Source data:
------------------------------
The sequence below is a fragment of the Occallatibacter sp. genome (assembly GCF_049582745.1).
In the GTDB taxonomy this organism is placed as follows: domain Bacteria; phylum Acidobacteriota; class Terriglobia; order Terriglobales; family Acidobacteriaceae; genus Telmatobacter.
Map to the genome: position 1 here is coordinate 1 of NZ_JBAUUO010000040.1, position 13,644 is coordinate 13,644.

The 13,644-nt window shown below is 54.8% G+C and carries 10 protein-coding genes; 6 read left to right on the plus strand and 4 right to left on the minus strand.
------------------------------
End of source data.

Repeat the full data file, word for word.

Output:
The sequence below is a fragment of the Occallatibacter sp. genome (assembly GCF_049582745.1).
In the GTDB taxonomy this organism is placed as follows: domain Bacteria; phylum Acidobacteriota; class Terriglobia; order Terriglobales; family Acidobacteriaceae; genus Telmatobacter.
Map to the genome: position 1 here is coordinate 1 of NZ_JBAUUO010000040.1, position 13,644 is coordinate 13,644.

The 13,644-nt window shown below is 54.8% G+C and carries 10 protein-coding genes; 6 read left to right on the plus strand and 4 right to left on the minus strand.